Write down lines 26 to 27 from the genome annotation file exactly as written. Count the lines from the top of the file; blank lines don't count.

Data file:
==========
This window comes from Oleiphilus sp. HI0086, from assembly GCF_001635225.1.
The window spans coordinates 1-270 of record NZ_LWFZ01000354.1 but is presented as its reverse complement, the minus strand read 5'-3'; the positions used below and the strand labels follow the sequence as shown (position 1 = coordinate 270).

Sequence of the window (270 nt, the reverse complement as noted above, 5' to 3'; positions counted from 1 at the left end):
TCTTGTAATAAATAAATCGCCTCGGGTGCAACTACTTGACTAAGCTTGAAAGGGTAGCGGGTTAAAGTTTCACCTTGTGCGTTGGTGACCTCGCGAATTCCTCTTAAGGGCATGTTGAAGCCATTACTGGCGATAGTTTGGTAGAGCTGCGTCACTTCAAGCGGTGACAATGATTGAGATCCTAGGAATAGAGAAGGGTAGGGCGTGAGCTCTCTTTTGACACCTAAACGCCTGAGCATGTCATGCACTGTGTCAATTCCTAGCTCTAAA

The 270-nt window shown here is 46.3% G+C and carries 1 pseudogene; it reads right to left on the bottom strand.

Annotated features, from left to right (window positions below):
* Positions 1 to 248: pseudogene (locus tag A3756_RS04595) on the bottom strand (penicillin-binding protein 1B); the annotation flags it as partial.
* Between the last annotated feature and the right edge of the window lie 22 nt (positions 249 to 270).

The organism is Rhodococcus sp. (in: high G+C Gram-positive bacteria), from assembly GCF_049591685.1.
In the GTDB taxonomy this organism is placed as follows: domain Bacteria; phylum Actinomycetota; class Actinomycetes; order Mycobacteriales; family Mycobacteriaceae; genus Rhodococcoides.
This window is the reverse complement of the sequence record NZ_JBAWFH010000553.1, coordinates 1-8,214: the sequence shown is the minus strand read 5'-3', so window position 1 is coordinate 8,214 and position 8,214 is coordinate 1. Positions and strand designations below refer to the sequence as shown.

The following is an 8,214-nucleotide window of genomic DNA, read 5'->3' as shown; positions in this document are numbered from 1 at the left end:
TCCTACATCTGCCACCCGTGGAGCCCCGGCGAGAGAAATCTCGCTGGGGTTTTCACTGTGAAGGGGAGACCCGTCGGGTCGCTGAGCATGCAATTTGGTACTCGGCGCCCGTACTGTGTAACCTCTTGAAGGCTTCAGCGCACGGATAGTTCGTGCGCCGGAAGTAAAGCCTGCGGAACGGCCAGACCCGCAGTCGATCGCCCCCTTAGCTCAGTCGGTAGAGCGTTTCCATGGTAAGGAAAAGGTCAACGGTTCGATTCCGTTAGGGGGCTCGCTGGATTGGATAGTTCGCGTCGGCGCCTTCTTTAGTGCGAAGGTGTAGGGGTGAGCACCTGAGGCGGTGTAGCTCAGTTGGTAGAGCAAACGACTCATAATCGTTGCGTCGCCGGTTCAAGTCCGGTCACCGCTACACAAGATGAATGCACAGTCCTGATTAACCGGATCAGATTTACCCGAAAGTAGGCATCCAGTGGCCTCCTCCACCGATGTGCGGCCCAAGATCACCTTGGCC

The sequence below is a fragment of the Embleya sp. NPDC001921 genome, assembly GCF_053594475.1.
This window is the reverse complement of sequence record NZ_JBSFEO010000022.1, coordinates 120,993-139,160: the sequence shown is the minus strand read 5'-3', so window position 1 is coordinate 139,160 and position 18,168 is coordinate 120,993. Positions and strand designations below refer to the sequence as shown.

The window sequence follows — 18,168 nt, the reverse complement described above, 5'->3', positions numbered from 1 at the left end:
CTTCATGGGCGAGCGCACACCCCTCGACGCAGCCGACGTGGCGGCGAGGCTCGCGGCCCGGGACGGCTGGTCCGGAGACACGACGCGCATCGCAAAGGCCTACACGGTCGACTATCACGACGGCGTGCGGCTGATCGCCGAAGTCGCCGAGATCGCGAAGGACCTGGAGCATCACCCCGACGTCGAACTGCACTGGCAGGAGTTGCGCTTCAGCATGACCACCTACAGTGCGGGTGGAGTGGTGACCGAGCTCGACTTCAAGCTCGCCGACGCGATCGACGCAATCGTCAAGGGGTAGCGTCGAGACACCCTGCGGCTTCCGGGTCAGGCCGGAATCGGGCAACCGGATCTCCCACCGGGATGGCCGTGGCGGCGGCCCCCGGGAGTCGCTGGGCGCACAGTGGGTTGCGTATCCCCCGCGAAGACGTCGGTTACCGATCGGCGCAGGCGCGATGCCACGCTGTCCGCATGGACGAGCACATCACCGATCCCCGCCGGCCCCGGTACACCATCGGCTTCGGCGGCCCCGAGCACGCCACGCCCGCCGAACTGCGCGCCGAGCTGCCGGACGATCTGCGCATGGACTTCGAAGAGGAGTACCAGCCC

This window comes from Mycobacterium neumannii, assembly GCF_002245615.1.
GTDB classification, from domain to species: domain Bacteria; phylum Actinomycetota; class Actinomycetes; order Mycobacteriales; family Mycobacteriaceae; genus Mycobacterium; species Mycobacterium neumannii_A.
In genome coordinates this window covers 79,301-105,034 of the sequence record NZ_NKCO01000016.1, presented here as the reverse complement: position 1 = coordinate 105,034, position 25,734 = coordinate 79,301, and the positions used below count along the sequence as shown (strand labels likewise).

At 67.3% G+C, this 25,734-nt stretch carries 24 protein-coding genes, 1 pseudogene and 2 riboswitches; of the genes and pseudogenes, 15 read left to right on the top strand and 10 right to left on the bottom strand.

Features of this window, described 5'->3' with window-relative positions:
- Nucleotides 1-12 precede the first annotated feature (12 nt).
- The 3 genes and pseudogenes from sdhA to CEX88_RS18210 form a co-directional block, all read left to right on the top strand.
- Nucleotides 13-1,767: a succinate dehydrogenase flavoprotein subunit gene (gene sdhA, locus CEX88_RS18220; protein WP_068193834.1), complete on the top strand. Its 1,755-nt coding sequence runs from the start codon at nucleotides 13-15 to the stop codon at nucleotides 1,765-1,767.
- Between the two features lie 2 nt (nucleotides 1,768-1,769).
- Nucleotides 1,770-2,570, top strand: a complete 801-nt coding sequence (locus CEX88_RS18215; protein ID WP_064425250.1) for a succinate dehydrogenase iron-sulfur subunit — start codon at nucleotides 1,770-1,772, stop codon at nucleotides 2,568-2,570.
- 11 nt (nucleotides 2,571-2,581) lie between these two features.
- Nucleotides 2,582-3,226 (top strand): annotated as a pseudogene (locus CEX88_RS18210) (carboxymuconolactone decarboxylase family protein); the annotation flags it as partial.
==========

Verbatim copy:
- Between the two features lie 2 nt (nucleotides 1,768-1,769).
- Nucleotides 1,770-2,570, top strand: a complete 801-nt coding sequence (locus CEX88_RS18215; protein ID WP_064425250.1) for a succinate dehydrogenase iron-sulfur subunit — start codon at nucleotides 1,770-1,772, stop codon at nucleotides 2,568-2,570.